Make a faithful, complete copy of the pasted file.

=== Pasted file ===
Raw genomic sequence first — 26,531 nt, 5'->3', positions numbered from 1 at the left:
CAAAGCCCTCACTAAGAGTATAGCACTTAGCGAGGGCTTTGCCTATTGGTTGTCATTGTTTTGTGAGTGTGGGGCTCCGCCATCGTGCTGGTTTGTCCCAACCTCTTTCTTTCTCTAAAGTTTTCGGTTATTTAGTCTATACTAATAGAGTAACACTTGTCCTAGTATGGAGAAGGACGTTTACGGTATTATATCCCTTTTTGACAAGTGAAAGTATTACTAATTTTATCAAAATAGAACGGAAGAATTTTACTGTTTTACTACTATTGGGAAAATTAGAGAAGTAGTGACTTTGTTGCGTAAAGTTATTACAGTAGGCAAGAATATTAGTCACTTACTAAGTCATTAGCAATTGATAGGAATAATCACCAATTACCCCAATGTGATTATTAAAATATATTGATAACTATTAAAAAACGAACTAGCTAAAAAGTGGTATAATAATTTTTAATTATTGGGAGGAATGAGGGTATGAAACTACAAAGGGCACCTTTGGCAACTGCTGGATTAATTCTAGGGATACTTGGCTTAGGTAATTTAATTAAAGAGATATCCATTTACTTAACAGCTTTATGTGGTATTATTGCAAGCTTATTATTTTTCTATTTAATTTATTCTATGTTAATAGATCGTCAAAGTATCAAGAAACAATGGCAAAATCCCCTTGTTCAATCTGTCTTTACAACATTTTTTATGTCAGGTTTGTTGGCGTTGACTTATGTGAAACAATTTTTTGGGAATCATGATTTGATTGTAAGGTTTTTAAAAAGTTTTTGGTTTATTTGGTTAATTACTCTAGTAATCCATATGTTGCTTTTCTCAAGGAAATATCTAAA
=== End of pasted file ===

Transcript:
Raw genomic sequence first — 26,531 nt, 5'->3', positions numbered from 1 at the left:
CAAAGCCCTCACTAAGAGTATAGCACTTAGCGAGGGCTTTGCCTATTGGTTGTCATTGTTTTGTGAGTGTGGGGCTCCGCCATCGTGCTGGTTTGTCCCAACCTCTTTCTTTCTCTAAAGTTTTCGGTTATTTAGTCTATACTAATAGAGTAACACTTGTCCTAGTATGGAGAAGGACGTTTACGGTATTATATCCCTTTTTGACAAGTGAAAGTATTACTAATTTTATCAAAATAGAACGGAAGAATTTTACTGTTTTACTACTATTGGGAAAATTAGAGAAGTAGTGACTTTGTTGCGTAAAGTTATTACAGTAGGCAAGAATATTAGTCACTTACTAAGTCATTAGCAATTGATAGGAATAATCACCAATTACCCCAATGTGATTATTAAAATATATTGATAACTATTAAAAAACGAACTAGCTAAAAAGTGGTATAATAATTTTTAATTATTGGGAGGAATGAGGGTATGAAACTACAAAGGGCACCTTTGGCAACTGCTGGATTAATTCTAGGGATACTTGGCTTAGGTAATTTAATTAAAGAGATATCCATTTACTTAACAGCTTTATGTGGTATTATTGCAAGCTTATTATTTTTCTATTTAATTTATTCTATGTTAATAGATCGTCAAAGTATCAAGAAACAATGGCAAAATCCCCTTGTTCAATCTGTCTTTACAACATTTTTTATGTCAGGTTTGTTGGCGTTGACTTATGTGAAACAATTTTTTGGGAATCATGATTTGATTGTAAGGTTTTTAAAAAGTTTTTGGTTTATTTGGTTAATTACTCTAGTAATCCATATGTTGCTTTTCTCAAGGAAATATCTAAA